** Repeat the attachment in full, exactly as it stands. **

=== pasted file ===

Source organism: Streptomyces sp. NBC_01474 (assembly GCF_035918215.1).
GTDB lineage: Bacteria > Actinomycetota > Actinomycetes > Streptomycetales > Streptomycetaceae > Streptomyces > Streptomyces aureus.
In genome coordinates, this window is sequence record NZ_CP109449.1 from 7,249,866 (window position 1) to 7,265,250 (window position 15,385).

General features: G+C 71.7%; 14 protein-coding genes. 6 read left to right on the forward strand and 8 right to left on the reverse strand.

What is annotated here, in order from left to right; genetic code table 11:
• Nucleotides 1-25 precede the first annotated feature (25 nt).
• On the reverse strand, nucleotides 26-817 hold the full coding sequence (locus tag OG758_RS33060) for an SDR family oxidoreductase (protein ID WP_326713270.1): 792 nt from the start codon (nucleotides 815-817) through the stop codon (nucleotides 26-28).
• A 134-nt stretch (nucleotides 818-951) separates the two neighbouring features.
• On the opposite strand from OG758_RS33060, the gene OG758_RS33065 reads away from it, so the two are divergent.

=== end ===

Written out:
Source organism: Streptomyces sp. NBC_01474 (assembly GCF_035918215.1).
GTDB lineage: Bacteria > Actinomycetota > Actinomycetes > Streptomycetales > Streptomycetaceae > Streptomyces > Streptomyces aureus.
In genome coordinates, this window is sequence record NZ_CP109449.1 from 7,249,866 (window position 1) to 7,265,250 (window position 15,385).

General features: G+C 71.7%; 14 protein-coding genes. 6 read left to right on the forward strand and 8 right to left on the reverse strand.

What is annotated here, in order from left to right; genetic code table 11:
• Nucleotides 1-25 precede the first annotated feature (25 nt).
• On the reverse strand, nucleotides 26-817 hold the full coding sequence (locus tag OG758_RS33060) for an SDR family oxidoreductase (protein ID WP_326713270.1): 792 nt from the start codon (nucleotides 815-817) through the stop codon (nucleotides 26-28).
• A 134-nt stretch (nucleotides 818-951) separates the two neighbouring features.
• On the opposite strand from OG758_RS33060, the gene OG758_RS33065 reads away from it, so the two are divergent.